Section II: PUTTING YOUR KNOWLEDGE BASE INTO PRACTICE
THE PRACTICE: PRACTICAL APPLICATION
a. A Multi-Faceted Practice. The knowledge base gained in the didactic phase
(Phase I) and clinical phase (Phase II) of your training is put into practice almost
immediately upon reporting to your duty station as a staff radiographer. The practice of
radiography, as a whole, encompasses a variety of activities, not all of which are
necessarily called into play in anyone given assignment. In the course of your career,
however, you will probably have occasion to perform all the elements of the practice.
b. Performing Radiographic Examinations. A radiographer is expected to be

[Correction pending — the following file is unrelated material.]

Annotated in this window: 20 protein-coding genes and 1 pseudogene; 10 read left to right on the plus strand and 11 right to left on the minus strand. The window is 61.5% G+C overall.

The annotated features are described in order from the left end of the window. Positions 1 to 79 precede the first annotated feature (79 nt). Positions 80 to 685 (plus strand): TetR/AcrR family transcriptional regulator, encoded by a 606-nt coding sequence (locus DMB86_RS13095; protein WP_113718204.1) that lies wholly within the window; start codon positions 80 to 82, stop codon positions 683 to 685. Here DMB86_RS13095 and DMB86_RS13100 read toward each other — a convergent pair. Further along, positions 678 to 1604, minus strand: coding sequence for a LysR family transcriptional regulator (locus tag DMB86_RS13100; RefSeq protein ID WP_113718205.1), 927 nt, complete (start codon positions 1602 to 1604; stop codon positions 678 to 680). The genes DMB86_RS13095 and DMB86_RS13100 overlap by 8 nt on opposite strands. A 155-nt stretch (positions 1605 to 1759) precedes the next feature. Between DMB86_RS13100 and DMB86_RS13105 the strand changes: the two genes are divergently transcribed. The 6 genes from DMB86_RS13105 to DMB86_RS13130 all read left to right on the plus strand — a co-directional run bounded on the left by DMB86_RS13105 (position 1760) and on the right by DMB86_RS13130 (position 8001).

able to perform radiographic examinations of all parts of the body for use in diagnosing
disease and injury. (See figure below.)
Skull and head work.
Rapid film changes in arteriography.
Figure 4-1. A radiographer is expected to perform radiographic examinations of
all parts of the body for use by the physician/ radiologist in
diagnosing disease and injury.
c. Providing Optimal Patient Care. As a competent health care professional, it
is expected that you will use established and accepted techniques and protect the
patient from radiation and other hazards. An x-ray is like a prescription drug in terms of
importance and gravity. Its use cannot be taken lightly. You would not, for example,
take an x-ray of a friend's leg to satisfy a passing curiosity about whether or not a sprain
suffered several years earlier had actually broken the bone.
d. Supervising Other Practitioners. In your initial assignments you will do all
of the busy work. But responsibility for supervising others may come sooner than you
might have anticipated. Therefore, it is to your advantage to become aware of the
supervisory and administrative aspects/operations of an x-ray clinic as soon as